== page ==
Created on Kodak Super 16mm, the acclaimed feature Mid90s follows Stevie, a thirteen-year-old boy in 1990s Los Angeles, who spends the summer navigating between his troubled home life and a group of new friends he meets at a skate shop on Motor Avenue in Culver City.
The $5M, A24/Waypoint Productions’ movie, produced by Eli Bush and Scott Rudin, marks the directorial feature debut of Jonah Hill, known for his Oscar-nominated acting performances in Bennett Miller’s Moneyball (2011) and Martin Scorsese’s The Wolf of Wall Street (2014). Shot by cinematographer Christopher Blauvelt, Mid90s received widespread critical acclaim on the festival circuit worldwide, along with a best feature nomination at the 2019 Berlin Film Festival.
“This was a passion project for Jonah, based around his own personal experiences of growing up in L.A. – full of heart, with both funny and pitch-dark moments by turn,” says Blauvelt, himself a winner of 2014 Sundance Film Festival Cinematography Award for his Super 16mm work on Jeff Preiss’s Low Down. Blauvelt’ other celluloid credits include the 35mm production Meek’s Cutoff (2010), and the 16mm originated Nobody Walks (2012), Low Down (16mm Anamorphic, 2014), Aspirational (2014) and Certain Women (2016).
“Mid90s explores adolescence – that youthful yearning to belong, of finding camaraderie and fitting in to a clan. The story and the L.A. setting really resonated with me on a personal level. I grew up in Hollywood and the Valley, and, like Jonah, was an ardent skateboarder myself. I clearly recall long, hot summer days, jumping on and off buses, skateboarding around random places amongst the palm trees, getting sunburned in a T-shirt, with many different adventures and accidents along the way. Jonah and myself found we were kindred spirits in wanting to evoke this particular vibe for the production.”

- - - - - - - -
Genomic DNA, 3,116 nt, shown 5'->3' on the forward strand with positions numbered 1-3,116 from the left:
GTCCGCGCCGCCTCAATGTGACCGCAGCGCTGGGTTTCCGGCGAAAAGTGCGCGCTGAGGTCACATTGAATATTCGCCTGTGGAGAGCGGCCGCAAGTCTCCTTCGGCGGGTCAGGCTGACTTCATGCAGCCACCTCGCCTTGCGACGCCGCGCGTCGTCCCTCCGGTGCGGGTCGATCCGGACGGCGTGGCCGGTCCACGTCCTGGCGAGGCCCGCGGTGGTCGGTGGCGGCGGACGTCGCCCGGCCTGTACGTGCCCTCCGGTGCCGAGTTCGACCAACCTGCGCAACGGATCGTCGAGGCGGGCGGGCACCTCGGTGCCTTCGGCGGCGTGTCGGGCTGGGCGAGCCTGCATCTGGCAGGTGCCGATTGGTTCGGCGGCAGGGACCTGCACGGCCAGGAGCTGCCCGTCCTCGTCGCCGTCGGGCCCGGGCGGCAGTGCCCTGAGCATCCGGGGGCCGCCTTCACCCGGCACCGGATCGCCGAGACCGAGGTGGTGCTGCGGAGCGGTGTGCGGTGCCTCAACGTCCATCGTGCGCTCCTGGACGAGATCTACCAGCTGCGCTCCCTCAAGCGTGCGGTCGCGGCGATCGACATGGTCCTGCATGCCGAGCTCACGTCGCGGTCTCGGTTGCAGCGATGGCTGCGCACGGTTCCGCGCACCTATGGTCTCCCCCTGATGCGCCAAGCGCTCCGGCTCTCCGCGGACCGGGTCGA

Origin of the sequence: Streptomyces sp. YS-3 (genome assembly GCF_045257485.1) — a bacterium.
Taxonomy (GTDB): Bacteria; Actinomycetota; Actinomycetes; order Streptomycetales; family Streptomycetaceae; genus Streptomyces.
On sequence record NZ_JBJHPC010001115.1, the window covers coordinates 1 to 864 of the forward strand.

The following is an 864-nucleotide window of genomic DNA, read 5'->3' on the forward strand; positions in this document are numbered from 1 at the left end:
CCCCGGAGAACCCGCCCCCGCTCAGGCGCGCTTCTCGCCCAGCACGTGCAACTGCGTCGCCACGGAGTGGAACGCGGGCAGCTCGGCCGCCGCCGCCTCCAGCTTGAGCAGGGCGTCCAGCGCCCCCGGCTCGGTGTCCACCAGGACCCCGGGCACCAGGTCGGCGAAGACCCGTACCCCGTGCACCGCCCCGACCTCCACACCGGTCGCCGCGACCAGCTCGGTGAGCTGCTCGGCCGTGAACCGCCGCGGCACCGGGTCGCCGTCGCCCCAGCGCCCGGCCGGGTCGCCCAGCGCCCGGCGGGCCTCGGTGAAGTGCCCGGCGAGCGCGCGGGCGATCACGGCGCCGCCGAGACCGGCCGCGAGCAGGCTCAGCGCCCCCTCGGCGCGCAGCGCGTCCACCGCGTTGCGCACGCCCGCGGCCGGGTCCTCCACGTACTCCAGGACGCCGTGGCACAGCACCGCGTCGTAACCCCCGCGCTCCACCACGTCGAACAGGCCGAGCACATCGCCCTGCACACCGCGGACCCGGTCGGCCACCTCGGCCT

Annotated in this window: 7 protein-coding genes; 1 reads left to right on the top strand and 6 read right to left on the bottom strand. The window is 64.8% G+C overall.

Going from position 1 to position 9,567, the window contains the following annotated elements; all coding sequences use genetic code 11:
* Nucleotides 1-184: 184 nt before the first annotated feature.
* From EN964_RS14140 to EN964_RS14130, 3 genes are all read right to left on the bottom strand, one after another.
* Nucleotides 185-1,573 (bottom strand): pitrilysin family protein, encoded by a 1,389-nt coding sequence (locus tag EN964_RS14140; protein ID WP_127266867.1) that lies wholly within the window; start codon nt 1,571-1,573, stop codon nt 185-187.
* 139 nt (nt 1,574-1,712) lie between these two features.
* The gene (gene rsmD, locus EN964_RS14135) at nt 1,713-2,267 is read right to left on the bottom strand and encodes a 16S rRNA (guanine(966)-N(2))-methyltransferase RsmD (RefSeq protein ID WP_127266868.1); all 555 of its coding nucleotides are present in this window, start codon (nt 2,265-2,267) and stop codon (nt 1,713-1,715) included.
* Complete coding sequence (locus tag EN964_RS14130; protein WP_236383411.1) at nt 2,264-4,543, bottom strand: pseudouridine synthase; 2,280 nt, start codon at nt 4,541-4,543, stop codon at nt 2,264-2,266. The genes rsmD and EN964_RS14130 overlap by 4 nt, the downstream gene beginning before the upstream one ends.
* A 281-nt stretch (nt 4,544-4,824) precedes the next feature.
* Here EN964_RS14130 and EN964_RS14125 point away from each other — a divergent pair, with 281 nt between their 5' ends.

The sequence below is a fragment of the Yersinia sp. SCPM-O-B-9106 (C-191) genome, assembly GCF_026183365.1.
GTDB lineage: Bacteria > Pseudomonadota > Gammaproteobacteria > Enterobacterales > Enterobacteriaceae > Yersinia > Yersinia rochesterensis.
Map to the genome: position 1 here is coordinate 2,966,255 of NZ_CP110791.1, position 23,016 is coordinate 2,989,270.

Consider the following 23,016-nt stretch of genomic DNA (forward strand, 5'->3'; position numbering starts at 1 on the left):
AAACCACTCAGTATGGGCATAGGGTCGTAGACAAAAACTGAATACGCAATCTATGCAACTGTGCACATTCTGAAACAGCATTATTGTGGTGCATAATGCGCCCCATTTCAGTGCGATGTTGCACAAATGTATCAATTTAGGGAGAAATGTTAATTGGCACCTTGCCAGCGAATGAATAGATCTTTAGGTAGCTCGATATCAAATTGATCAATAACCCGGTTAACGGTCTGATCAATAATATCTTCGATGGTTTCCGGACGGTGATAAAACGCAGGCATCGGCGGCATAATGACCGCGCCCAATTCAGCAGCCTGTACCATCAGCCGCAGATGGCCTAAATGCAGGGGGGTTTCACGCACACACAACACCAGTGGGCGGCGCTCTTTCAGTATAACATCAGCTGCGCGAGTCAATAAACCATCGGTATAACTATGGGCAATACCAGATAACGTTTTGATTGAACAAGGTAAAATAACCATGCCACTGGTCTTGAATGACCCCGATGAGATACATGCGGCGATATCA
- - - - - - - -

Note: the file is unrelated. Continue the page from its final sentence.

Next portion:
Mid90s shot for 35 days during the summer of 2017 at many L.A. locations. These included the exterior of the Court House in Culver City, an historic landmark for skateboarders; and Whittier Boulevard in the Montebello district of East Los Angeles. “These days, you have to go away from West L.A. to shoot period, as a lot of the city has been either gentrified or corporatized,” says the DP.
Before production began, Blauvelt says the most prominent idea that he and Hill discussed, regarding the spirit and aesthetic of the film, was that of authenticity.
Inspirational references for Mid90s came from all manner of 16mm and 35mm-originated films, including Gus Van Sant’s Drugstore Cowboy (1989, DP Robert D. Yeoman ASC), Lynne Ramsey’s Ratcatcher (1999) and Morvern Callar (2002) (both shot by DP Alwin Kuchler BSC) and Shane Meadow’s This Is England (2006, DP Danny Cohen BSC).
“What do you do, when you want to show the truth, the actuality of an event?” Blauvelt recalls. “Time and again, we would come back to shooting with a camera that observed the action, but not showing itself as an entity and only moving when it really earned it from the storyline. We didn't want to shoot from a lot of angles either. Our overarching ethic was to provide a visual document of actual events, and our shot list was purposefully economic and deliberate. So when the movie opens with Stevie getting his ass-kicked by his big brother in the narrow hallway of their run-down house – that looks like it really happened.”
That ethic for documenting reality was also supported by shooting Super 16mm film, using available and natural light as much as possible, and framing the action in 4:3 aspect ratio, evoking how most people watched movies in the ‘90s – on video cassettes and VHS.